How much is three to four minutes of your time worth -- especially when you're waiting for the latest "Lord of the Rings" movie to start? That question was posed in two lawsuits filed Tuesday against movie theaters that claim in their ads they'll show movies at a certain time, but, instead, show on-screen commercials at the advertised time, delaying the movie's start.
Theaters are committing consumer fraud when they claim in advertising that a movie starts at a certain time but it really starts a few minutes later because of the ads, said Mark Weinberg, a Chicago attorney who filed the two suits. "They deceive you into thinking a movie starts on time in order to create a captive audience," Weinberg said. "People are actually paying good money to watch commercials." [...]
The lawsuits were filed in Cook County Circuit Court. One is against the Downers Grove company Classic Cinemas and the other against New York-based Loews Cineplex Entertainment, which also operates theaters here. The suits argue that the practice of showing the ads constitutes fraud, false advertising and breach of contract. [...]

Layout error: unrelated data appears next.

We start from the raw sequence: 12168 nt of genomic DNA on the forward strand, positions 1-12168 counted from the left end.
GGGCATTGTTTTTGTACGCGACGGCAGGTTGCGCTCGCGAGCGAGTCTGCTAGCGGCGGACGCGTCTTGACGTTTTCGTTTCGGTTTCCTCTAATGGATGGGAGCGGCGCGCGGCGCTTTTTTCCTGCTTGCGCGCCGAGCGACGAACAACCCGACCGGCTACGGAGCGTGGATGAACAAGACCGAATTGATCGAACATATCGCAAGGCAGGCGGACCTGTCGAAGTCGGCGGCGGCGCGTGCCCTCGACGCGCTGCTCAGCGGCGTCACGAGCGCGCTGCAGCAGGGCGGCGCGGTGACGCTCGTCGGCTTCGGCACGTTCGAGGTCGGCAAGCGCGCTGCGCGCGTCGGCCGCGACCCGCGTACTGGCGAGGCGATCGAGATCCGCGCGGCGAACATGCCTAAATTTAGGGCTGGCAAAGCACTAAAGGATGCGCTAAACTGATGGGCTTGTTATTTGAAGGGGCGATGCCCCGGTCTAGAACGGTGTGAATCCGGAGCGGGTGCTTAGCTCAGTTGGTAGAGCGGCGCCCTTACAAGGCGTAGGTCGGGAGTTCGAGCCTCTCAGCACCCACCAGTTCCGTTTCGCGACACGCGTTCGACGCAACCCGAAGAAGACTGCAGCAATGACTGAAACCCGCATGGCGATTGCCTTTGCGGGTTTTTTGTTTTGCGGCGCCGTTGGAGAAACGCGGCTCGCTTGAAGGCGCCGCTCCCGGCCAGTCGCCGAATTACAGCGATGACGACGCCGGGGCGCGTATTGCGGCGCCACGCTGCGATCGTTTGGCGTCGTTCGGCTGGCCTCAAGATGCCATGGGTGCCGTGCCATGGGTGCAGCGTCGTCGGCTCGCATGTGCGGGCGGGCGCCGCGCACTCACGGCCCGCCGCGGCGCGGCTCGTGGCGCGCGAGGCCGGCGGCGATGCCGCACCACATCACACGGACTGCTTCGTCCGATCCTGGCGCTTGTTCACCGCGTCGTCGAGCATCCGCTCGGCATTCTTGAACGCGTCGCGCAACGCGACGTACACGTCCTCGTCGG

Both suits ask for damages of no more than $75 per person. More important, the attorneys who filed them say, is that their clients want the commercials dropped -- or they want ads to state the time a movie actually begins, not just when the commercials begin to roll.
"We just want the practice to stop, or we want the company to give notice," Weinberg said.
The suits don't take issue with movie previews. That's because moviegoers have come to expect those trailers "as a time-honored part of the moviegoing experience," Weinberg said. [...]
Right fucking on:
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